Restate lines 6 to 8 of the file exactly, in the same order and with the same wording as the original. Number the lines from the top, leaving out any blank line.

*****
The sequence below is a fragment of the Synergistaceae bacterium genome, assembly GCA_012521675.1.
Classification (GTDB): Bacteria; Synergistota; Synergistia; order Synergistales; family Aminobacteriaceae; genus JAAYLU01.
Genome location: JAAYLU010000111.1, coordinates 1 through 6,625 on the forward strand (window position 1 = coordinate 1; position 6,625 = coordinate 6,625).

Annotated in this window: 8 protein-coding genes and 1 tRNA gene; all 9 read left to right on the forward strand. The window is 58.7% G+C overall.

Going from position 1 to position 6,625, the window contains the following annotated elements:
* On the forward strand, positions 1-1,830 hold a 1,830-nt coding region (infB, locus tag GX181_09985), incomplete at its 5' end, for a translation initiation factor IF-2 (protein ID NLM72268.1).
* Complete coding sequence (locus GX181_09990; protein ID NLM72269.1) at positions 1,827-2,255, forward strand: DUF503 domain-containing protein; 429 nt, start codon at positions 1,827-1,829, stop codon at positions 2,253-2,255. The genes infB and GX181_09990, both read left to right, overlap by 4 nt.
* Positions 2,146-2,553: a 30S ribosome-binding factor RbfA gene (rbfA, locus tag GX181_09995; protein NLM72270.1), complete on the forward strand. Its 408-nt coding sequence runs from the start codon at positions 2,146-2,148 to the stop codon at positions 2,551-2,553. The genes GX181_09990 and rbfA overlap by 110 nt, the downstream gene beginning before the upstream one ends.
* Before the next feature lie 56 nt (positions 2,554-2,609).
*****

* On the forward strand, positions 1-1,830 hold a 1,830-nt coding region (infB, locus tag GX181_09985), incomplete at its 5' end, for a translation initiation factor IF-2 (protein ID NLM72268.1).
* Complete coding sequence (locus GX181_09990; protein ID NLM72269.1) at positions 1,827-2,255, forward strand: DUF503 domain-containing protein; 429 nt, start codon at positions 1,827-1,829, stop codon at positions 2,253-2,255. The genes infB and GX181_09990, both read left to right, overlap by 4 nt.
* Positions 2,146-2,553: a 30S ribosome-binding factor RbfA gene (rbfA, locus tag GX181_09995; protein NLM72270.1), complete on the forward strand. Its 408-nt coding sequence runs from the start codon at positions 2,146-2,148 to the stop codon at positions 2,551-2,553. The genes GX181_09990 and rbfA overlap by 110 nt, the downstream gene beginning before the upstream one ends.